Additionally, I had a genuine interest in this subject. I also had to run a Security event stand for prospective Degree Apprentices and thought it would be highly engaging and interactive if I were able to show some that their phone gave away information about them.
How is the Data Acquired (tell me how you do this)?
Acquiring this data is ridiculously easy (it's flying all around you for a start...). I only know how to do this on Linux systems although there may well be Mac and Windows tools I don't know about. Windows certainly supports Monitor Mode.
Does the device support 'Monitor Mode'?
The 'Monitor Mode' functionality, A.K.A. 'RFMON' allows a computer with a wireless network interface controller to monitor all traffic received from adjacent wireless access points and client devices. It is differentiated to the more commonly known promiscuous mode in that in addition to regular packet-sniffing, an assocation with an Access Point or Point-to-Point network is not required. Monitor mode is one of seven modes that the IEEE 802.11 specification allows devices to operate in. For interest the others are Master, Managed, Ad Hoc, Mesh, Repeater and Promiscuous.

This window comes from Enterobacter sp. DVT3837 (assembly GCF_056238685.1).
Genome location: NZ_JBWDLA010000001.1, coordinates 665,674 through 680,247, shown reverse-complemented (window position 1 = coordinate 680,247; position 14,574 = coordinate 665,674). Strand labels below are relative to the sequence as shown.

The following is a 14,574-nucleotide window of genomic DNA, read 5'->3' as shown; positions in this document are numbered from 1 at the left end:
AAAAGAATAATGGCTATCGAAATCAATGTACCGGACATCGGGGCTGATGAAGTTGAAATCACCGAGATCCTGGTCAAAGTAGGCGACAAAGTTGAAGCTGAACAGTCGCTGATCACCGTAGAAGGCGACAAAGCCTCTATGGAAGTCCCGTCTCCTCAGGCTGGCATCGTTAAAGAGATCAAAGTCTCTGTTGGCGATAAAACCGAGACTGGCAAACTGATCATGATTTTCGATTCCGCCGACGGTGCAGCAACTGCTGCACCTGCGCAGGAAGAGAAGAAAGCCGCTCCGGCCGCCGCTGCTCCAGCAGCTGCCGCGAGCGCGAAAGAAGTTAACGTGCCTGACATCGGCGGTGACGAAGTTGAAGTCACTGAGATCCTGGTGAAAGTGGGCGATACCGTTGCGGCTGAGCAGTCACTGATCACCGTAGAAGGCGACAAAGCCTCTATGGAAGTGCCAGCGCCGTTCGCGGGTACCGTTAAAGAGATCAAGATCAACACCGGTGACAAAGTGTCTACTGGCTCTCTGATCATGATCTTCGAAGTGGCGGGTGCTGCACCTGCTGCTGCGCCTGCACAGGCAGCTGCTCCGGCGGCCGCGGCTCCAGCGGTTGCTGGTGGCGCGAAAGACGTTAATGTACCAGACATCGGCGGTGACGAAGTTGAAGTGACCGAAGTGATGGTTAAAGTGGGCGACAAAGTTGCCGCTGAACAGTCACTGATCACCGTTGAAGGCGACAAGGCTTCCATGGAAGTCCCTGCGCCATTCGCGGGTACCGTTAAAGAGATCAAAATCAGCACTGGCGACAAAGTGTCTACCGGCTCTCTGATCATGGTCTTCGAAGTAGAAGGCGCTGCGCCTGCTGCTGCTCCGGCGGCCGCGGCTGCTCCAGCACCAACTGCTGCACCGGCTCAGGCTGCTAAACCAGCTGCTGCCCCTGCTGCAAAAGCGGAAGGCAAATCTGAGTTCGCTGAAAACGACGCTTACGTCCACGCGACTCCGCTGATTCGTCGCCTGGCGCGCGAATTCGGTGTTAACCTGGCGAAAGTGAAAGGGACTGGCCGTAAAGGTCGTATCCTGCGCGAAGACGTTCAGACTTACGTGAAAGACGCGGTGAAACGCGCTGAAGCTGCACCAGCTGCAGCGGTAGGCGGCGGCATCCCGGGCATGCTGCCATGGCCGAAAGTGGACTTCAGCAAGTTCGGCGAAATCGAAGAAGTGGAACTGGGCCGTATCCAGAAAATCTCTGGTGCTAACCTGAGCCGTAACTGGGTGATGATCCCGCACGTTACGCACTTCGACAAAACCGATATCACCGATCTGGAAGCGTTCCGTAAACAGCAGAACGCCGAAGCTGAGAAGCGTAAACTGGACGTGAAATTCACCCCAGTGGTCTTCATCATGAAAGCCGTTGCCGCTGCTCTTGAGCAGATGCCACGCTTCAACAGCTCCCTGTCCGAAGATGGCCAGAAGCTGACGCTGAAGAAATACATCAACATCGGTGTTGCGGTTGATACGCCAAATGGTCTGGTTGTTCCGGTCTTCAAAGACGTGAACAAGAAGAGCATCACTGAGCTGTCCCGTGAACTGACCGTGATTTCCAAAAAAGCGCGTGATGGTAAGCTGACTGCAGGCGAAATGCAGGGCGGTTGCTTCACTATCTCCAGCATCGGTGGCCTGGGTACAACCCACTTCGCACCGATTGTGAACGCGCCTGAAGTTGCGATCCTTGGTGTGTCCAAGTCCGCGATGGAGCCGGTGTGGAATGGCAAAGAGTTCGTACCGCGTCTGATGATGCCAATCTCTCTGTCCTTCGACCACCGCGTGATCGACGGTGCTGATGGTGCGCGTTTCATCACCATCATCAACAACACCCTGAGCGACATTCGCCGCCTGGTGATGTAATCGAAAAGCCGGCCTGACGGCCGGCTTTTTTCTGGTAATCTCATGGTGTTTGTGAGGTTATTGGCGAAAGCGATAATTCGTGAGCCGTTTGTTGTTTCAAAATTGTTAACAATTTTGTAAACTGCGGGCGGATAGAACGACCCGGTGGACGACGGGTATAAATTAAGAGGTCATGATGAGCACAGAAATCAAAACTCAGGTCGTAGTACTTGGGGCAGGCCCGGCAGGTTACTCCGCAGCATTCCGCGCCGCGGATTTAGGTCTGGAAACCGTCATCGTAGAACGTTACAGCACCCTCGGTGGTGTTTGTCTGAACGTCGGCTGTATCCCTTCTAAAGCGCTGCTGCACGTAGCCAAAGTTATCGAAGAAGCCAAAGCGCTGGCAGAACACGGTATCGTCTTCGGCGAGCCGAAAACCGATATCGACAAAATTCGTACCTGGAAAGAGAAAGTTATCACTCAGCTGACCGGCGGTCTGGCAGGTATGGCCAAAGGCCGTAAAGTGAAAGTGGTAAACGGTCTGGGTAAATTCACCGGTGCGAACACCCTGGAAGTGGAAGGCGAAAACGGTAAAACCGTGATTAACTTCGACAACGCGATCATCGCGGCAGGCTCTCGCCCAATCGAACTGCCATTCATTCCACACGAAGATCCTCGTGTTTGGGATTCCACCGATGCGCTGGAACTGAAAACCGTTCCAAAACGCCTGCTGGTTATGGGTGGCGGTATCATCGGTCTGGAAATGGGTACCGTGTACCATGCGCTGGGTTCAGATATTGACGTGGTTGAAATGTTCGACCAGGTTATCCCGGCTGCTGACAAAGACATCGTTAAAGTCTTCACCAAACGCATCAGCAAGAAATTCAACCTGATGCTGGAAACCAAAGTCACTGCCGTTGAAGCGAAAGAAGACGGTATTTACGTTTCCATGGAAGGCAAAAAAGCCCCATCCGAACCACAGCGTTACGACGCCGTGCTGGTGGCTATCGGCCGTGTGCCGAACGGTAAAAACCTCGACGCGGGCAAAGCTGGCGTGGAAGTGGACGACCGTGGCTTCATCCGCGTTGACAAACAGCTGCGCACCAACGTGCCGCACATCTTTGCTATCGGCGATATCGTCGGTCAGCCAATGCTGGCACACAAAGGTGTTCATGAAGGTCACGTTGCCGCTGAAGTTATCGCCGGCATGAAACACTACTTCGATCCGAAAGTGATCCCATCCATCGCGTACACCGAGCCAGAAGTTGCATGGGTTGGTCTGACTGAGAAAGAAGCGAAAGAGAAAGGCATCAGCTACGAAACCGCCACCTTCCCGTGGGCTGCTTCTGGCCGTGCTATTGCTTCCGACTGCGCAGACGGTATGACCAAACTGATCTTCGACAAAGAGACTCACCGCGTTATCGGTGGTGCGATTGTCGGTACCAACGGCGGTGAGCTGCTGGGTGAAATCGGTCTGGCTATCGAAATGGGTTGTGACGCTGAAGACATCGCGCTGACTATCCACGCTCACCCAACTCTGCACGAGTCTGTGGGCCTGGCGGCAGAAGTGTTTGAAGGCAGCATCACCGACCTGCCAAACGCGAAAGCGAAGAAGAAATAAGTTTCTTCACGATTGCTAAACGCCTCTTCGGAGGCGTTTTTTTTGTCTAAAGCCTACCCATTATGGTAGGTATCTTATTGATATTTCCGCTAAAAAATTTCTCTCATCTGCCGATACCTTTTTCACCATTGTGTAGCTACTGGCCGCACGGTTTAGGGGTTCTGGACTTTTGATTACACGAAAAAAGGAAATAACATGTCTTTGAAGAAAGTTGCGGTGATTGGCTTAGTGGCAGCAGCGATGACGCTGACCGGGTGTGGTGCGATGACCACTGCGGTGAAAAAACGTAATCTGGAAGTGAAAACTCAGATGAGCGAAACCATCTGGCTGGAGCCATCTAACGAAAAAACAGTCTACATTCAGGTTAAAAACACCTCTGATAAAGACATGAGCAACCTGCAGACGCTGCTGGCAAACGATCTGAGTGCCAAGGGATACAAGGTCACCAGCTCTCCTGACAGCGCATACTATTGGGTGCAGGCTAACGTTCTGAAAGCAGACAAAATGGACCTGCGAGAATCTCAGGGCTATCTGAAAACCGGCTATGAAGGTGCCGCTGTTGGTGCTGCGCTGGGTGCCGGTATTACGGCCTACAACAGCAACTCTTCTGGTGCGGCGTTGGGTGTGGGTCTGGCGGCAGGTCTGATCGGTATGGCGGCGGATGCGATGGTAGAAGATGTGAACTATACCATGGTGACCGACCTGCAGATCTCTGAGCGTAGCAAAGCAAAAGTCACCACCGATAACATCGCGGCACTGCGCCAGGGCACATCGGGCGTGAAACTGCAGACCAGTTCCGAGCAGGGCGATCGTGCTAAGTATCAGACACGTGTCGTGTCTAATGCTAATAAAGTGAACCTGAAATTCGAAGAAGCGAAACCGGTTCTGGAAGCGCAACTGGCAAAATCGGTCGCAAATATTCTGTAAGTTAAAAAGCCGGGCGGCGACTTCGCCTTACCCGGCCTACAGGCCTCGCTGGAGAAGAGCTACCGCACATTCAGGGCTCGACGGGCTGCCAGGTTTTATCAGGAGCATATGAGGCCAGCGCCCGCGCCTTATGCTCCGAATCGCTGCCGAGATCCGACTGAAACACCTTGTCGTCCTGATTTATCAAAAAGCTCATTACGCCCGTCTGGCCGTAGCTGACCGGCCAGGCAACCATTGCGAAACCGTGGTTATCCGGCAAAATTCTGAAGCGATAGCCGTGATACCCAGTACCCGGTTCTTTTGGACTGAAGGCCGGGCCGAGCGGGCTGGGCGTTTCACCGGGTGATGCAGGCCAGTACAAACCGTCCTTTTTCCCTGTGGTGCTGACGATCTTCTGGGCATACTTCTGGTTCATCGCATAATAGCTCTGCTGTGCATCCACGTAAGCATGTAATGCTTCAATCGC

Unfortunately, it is not always possible to enable the Monitor Mode on a wireless device, often due to the OS drivers for a particular device not supporting it. Fortunately, my on-board Intel wireless chip does support it and the Linux Kernel drivers support interacting in this methodology. I also have a USB wifi dongle which is what I actually use for scanning since the chip supports it, but also because it allows me to browse the internet and scan at the same time. This is because when you enter Monitor mode on a wireless device it kills any and all connections and the ability to use traditional Access Points. You can absorb traffic, but you can't transmit. Two WiFi chips gets me around this problem, but if it's on-hand then a regular Ethernet cable does the same job.